New Delhi, Jan. 6: Finance minister P. Chidambaram is likely to urge state-run lenders to explore the possibility of mergers among themselves in his pre-budget meeting with bankers tomorrow.
Consolidation will not only create a stronger banking network but will also reduce the government’s recapitalisation burden.
“The government remains committed to infusing more capital into public sector banks, however, mergers creating large banks will have easier access to equity finance and increase the lender’s ability to raise external equity, reducing its dependence on the government,” sources said.
They added that the Centre wanted to act only as a facilitator in any consolidation and expected banks “to express the desire to merge and find their own partners”.
The government has agreed to infuse Rs 15,000 crore in PSU banks before March-end. However, analysts said the worsening fiscal and capital account deficits might constrain the Centre.
Chidambaram had emphasised that “there is a case for merger of banks and there is a case for two or three world-size banks”.
Bankers said discussions had been held on consolidation among the State Bank of India, Bank of India and Bank of Baroda to create a strong global bank. However, disagreement among the parties and the absence of a concrete plan had spoiled the plan.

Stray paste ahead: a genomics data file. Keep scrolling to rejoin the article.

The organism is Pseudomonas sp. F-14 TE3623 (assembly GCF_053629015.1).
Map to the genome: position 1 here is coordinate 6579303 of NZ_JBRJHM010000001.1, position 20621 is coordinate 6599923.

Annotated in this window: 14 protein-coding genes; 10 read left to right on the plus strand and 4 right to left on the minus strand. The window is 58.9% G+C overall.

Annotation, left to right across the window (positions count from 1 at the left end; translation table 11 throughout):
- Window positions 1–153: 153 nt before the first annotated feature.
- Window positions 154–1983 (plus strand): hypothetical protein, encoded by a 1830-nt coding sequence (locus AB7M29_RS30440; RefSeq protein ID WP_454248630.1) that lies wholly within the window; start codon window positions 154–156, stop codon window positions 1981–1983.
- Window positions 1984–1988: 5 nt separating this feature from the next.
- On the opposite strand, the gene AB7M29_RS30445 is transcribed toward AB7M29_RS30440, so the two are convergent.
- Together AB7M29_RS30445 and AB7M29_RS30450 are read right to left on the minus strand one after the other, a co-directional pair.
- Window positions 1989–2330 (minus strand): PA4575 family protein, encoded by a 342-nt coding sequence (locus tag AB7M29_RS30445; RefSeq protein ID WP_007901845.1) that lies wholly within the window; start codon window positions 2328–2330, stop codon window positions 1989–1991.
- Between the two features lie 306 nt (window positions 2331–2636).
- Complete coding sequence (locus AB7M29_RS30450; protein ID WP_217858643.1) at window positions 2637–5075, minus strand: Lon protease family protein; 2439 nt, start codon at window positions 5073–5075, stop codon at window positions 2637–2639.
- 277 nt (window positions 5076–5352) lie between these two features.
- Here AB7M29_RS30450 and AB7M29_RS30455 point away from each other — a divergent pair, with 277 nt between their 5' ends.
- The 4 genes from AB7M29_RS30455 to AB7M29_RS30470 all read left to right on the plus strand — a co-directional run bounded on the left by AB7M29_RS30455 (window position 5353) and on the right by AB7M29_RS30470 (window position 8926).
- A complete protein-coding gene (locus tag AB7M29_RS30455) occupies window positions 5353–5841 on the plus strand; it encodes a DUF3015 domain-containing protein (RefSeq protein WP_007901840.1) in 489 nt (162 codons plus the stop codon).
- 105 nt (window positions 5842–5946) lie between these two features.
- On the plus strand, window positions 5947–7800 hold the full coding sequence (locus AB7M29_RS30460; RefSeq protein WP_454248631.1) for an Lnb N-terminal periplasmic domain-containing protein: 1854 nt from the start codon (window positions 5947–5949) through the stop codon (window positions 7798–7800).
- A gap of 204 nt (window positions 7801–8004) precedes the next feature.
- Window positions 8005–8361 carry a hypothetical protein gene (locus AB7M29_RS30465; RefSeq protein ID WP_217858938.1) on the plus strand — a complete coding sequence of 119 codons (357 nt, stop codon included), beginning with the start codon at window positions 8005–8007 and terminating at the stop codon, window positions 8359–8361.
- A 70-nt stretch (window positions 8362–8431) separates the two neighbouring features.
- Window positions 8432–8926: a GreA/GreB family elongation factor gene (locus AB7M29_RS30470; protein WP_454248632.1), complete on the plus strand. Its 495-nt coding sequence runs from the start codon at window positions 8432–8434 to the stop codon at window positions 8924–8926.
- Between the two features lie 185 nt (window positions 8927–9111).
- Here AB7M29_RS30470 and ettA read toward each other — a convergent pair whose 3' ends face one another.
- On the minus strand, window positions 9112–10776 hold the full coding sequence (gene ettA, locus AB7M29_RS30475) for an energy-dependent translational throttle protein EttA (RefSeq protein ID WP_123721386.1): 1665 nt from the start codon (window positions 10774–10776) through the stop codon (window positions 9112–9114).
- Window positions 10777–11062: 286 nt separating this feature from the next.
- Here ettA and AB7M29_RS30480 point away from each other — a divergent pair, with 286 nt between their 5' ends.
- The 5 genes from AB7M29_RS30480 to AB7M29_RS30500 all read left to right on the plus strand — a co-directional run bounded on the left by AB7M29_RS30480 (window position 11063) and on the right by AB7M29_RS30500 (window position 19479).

Between 1990 and 2000, the banking sector witnessed around a dozen mergers between lenders with weak financials. In the past 10 years, more than 15 consolidations have taken place among healthy banks because of commercial reasons.
The acquisition of the Centurion Bank of Punjab by HDFC Bank in 2008 for Rs 9,510 crore was the biggest merger in domestic banking.
The government has cleared a Rs 3,004-crore fund infusion in the SBI this fiscal, while the Union Bank of India expects around Rs 1,000 crore. Calcutta-based Uco Bank has sought Rs 800 crore to fund growth and boost capital adequacy ratio.
The RBI has estimated that public sector banks will need common equity amounting to Rs 1.4-1.5 lakh crore on top of internal accruals and Rs 2.65-2.75 lakh crore in the form of non-equity capital to implement Basel III norms by 2018.
Capital infusion by the government will shore up the equity base of banks and enable them to lend more to productive sectors such as agriculture and infrastructure. It will also help banks to implement the Basel guidelines.
The government has injected about Rs 32,000 crore in PSU banks in the previous two fiscals.
During 2011-12, state-run lenders got Rs 12,000 crore to improve their capital adequacy ratio.